Souza feels '100 percent' after devastating injury
MESA, Ariz. -- Never take things for granted.
That’s the point of view Cubs outfielder Steven Souza Jr. is taking this spring nearly a year after sustaining a knee injury that could have ended his career.
“There were moments when it was scary, like you just don’t know,” Souza told MLB.com. “You have setbacks. You don’t feel right.”
Souza missed the entire 2019 season after suffering one of the most devastating injuries in baseball, tearing his left ACL and LCL, as well as partial tears in his PCL and posterior lateral capsule while slipping on home plate during an exhibition game on March 25, 2019.
After undergoing surgery to repair his injuries, the real work for Souza began, as he would have to rebuild his body to even have a chance at getting back on the field.
“I was just talking to the guy who rehabbed me, Charles Maka,” he said. “I was like, ‘I really don’t think people know how much work I put in.’ [I’ve been] doing two-a-days pretty much since the day I got hurt, trying to get my knee strength back.”
Building back strength not only in the knee, but the surrounding muscles was a crucial goal for Maka and the EVO UltraFit staff as they created a program for Souza's rehab. Over the next 11 months throughout the long, grueling process, he would see steady progression.
“Every month it got a little bit better,” he said. “You know with my faith and my family, they were able to help me push through to this moment. I honestly feel 100 percent back to normal. Which is a miracle in itself.”
Souza, who stands 6-foot-4, has always relied on power from his lower half to drive the ball. He’s hit 70 home runs over five Major League seasons, including a career high 30 homers with the Rays in 2017. Even though a successful rehab process got him swinging the bat again just six months after surgery, there was a possibility he’d have to adjust his game.
“I think that question in my head hovered a lot. ‘Am I going to have to be a different guy? Am I going to pepper the ball over the yard? Am I going to be able to drive it out?,’ he said. “ Six months out of surgery, I was driving the ball. When I hit that mark and saw the exit velo and the ball leaving the yard, it was peace of mind.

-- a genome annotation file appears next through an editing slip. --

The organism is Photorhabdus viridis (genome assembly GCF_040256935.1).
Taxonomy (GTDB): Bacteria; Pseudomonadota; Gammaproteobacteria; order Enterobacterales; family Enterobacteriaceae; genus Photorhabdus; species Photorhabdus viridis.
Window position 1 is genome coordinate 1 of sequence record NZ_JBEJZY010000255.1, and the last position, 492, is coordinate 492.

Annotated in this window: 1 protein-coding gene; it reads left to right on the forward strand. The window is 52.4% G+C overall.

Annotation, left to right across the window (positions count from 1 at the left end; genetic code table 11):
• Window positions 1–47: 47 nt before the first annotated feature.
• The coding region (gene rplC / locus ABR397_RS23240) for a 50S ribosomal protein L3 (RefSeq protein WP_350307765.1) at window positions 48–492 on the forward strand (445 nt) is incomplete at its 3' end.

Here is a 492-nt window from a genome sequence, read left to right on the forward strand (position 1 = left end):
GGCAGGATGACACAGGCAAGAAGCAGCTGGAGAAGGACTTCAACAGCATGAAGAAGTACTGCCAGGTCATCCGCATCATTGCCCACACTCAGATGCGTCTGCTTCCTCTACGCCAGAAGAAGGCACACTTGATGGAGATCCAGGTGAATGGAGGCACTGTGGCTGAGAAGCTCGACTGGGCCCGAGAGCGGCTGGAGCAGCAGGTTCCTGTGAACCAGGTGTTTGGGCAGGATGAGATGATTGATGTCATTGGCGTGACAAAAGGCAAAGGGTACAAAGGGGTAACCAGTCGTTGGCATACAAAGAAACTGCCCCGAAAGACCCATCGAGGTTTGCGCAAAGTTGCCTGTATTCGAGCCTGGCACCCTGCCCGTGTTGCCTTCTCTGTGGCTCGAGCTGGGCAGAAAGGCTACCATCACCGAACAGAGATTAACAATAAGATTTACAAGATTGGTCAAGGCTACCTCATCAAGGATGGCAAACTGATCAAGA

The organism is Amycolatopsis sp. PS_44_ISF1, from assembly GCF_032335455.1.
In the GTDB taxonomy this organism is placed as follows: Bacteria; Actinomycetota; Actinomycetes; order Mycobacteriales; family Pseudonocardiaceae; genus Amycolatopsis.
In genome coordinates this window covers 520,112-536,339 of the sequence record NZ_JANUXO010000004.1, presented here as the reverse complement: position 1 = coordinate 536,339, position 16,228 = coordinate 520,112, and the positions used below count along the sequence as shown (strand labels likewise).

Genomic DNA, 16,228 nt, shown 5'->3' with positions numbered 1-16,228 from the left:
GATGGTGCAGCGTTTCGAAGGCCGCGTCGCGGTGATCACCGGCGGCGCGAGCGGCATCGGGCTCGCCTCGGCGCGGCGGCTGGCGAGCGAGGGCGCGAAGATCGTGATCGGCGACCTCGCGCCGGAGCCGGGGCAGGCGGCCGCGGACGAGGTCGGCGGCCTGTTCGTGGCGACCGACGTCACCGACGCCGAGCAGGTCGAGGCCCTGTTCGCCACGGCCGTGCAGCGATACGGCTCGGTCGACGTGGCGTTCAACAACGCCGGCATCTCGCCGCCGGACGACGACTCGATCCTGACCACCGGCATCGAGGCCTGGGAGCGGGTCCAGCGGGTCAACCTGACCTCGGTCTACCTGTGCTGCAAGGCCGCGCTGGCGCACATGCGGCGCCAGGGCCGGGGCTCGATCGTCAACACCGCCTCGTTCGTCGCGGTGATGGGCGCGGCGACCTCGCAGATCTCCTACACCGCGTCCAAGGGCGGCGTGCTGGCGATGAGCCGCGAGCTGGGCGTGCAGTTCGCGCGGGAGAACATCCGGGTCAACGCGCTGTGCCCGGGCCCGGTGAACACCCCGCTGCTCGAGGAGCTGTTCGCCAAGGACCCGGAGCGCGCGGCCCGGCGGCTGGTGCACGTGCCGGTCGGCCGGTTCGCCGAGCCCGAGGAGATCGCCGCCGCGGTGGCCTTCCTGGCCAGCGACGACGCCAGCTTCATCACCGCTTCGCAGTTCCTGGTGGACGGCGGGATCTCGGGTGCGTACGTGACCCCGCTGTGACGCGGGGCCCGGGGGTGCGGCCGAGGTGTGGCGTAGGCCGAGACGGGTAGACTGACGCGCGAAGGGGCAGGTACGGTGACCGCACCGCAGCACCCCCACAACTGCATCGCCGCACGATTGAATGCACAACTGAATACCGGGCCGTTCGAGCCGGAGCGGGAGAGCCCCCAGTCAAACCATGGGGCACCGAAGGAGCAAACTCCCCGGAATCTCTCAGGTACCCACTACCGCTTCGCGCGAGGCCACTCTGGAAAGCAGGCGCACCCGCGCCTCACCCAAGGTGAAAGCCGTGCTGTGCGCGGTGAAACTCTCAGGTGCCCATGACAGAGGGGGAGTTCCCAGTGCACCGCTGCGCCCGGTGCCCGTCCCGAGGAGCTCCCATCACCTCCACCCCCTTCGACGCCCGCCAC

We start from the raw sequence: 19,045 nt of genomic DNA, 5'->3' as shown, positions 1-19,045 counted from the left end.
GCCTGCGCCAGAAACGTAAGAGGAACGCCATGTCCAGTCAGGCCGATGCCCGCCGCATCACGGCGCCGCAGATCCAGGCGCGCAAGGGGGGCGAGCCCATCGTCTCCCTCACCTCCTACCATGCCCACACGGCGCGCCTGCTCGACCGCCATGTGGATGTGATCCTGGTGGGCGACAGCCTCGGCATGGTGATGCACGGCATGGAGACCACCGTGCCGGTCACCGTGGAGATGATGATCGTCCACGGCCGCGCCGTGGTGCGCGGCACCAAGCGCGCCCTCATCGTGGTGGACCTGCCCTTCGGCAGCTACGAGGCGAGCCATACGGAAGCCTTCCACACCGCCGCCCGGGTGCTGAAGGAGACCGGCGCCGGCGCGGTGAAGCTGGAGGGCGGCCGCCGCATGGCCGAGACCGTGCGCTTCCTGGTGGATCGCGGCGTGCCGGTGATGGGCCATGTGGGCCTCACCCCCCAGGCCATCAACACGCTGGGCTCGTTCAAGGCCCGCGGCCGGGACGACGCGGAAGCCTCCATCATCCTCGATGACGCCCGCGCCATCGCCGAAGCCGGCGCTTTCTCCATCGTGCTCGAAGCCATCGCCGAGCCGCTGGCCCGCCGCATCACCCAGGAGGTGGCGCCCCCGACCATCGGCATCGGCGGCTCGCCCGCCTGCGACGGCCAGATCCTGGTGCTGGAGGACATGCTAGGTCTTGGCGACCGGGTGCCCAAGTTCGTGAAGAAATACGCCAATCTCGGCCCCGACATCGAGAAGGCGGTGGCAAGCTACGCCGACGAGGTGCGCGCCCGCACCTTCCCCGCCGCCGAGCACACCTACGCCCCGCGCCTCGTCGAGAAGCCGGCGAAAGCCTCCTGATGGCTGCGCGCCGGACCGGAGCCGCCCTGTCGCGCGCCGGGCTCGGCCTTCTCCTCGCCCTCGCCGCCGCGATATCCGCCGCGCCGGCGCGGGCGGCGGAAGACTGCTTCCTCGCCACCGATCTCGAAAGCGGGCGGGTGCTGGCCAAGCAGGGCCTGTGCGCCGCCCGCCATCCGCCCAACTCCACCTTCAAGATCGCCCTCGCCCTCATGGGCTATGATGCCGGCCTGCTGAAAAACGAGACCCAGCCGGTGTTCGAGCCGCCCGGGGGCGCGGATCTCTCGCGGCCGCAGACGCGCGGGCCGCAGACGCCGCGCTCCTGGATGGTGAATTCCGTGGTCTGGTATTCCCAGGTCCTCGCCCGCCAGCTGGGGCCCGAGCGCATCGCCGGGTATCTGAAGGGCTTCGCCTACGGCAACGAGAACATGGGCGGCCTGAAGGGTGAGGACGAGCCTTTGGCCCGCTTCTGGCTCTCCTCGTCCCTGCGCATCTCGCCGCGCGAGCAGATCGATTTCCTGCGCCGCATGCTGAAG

“[Power] was obviously a big test of mine. Getting my quad strength back was huge and in my hamstring. We have the lab here [in Mesa, Ariz.] and we were testing [on] the force plates and how much force I’m putting into the ground. I tested it and it was awesome. It was back to normal.”
The Cubs are also betting that Souza is back to normal as the team signed him to a one-year deal in January. The 30-year-old outfielder is now in the mix in the Cubs' outfield and can provide some pop from the right side of the plate.
“He came in in great shape and is definitely moving well,” Cubs manager David Ross said. “I’m just trying to communicate with the trainers as he communicates with them.
“We gotta make sure these guys get their legs under them, and [with] a guy that hasn’t gotten many at-bats and misses a year, you’re looking for timing at the plate, you’re looking for what their jump is on the baseball, how they’re moving on the bases.”
“I owe it all to EVO and all they’ve done. [My surgeon] Dr. Timothy Kremchek for what he did,” Souza said. “Everybody has done such an amazing job in this rehab and I’m reaping the benefits of that.”